Changing season brings host of respiratory ailments for Mumbai kids
In the last two weeks, paediatricians at both private and civic-run hospitals have observed a high number of young patients suffering from symptoms like wheezing and common cold
With the rising mercury level since the last two weeks, kids seem to be bearing the brunt of the changing season. Paediatricians at both private and civic-run hospitals have witnessed a sharp rise in the number of young patients suffering from viral infection and respiratory illness.
About 30-40 per cent of patients who come in the out patient department (OPD) are complaining of symptoms like wheezing and common cold. According to medical officials, the change of season causes a fall in immunity levels, especially for children, making them susceptible to upper and lower respiratory tract ailments.
However, the numbers of vector-borne diseases like dengue and malaria cases have significantly reduced, with little to no cases reported in the last one month in civic-run hospitals. Doctors warn patients not to ignore symptoms of sore throat or cough, if it persists for more than 48 hours, as it may be a case of pneumonia, an inflammatory condition of lungs.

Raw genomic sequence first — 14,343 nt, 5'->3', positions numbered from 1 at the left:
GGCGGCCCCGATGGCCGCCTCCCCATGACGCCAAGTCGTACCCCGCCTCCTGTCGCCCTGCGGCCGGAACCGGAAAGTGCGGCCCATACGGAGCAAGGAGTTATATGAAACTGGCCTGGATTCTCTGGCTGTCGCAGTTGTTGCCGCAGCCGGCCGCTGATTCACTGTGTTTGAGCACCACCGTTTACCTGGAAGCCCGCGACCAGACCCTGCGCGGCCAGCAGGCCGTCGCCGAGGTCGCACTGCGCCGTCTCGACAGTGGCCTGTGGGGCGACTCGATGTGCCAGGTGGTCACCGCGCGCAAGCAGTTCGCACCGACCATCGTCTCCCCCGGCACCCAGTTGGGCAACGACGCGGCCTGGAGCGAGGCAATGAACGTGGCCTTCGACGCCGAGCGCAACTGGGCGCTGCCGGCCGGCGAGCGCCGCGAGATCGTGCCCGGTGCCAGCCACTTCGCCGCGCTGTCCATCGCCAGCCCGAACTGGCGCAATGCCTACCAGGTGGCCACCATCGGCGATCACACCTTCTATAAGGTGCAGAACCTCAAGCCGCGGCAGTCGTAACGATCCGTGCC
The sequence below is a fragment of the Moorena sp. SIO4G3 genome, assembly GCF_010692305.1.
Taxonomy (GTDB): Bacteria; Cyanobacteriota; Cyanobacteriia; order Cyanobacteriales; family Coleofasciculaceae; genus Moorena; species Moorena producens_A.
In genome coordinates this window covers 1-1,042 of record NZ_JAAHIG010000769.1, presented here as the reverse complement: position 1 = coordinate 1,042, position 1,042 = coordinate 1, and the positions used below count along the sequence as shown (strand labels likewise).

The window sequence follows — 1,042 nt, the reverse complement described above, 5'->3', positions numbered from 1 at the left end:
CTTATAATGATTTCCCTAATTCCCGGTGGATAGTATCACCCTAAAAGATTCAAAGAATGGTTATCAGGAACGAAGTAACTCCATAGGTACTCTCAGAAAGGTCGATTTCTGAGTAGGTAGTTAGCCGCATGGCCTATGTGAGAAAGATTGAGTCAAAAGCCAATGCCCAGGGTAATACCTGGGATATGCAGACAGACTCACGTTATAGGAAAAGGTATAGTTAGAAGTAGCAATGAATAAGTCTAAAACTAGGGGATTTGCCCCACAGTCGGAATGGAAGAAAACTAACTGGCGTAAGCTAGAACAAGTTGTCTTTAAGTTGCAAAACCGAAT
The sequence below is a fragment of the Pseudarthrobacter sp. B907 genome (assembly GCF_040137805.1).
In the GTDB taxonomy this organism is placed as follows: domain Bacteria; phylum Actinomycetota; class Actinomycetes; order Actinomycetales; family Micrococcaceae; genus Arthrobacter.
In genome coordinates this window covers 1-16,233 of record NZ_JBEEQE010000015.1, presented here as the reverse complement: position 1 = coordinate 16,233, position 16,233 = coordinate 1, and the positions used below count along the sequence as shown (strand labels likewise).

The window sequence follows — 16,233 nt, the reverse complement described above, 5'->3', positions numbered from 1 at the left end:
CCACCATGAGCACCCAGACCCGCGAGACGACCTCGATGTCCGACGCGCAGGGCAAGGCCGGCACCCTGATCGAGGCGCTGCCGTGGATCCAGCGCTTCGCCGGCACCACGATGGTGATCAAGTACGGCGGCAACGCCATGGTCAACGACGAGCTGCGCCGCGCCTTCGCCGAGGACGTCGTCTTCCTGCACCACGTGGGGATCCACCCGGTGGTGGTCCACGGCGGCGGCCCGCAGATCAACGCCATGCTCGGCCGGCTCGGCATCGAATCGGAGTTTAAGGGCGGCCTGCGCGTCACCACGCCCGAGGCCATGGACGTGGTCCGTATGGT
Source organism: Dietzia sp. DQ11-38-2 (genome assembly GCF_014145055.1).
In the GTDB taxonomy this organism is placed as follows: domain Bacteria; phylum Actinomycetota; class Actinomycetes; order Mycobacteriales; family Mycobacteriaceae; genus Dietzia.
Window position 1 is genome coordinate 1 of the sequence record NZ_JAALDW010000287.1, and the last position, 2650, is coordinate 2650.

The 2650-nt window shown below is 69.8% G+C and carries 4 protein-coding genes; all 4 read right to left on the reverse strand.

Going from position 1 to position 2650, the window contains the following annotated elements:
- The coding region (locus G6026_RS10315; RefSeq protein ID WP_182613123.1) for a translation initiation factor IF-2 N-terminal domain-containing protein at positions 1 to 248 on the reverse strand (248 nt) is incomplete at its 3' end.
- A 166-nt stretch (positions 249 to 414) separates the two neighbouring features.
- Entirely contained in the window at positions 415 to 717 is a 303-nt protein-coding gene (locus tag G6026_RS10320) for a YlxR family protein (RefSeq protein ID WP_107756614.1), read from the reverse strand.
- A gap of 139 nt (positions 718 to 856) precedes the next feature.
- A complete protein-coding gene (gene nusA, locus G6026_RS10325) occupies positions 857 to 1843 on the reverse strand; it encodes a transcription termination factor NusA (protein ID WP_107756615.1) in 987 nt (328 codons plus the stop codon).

Dr Prakash Vaidya, Paediatrician at Fortis Hospital
We see a minimum of 10-15 cases of young patients complaining of wheezing, triggered by viral infection, in the form of cough and cold. With the change in weather, known as the transitional period, there have been a more than average cases in the past few days.
Dr Yeshwant Ghabale, Paediatrician at Sion Hospital
We have about 60-70 patients coming in the OPD complaining of ailments like common cold, bronchitis and symptoms of breathlessness in the past few days. There has been a 3% increase in asthma patients. They are prescribed a course of antibiotics to relieve them of symptoms like running nose and cough.
Dr Ashok Rathod Head, (paediatric department) JJ Hospital
Change in weather, especially in February, brings down immunity levels. Presently, we have around 10 patients admitted, suffering from pneumonia. In the last two weeks, there has been an increase in the number of bronchitis, asthma and sore throat cases. About 30% of these patients have respiratory ailments due to rise in temperature.
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>> Dengue and malaria cases on decline in the last one month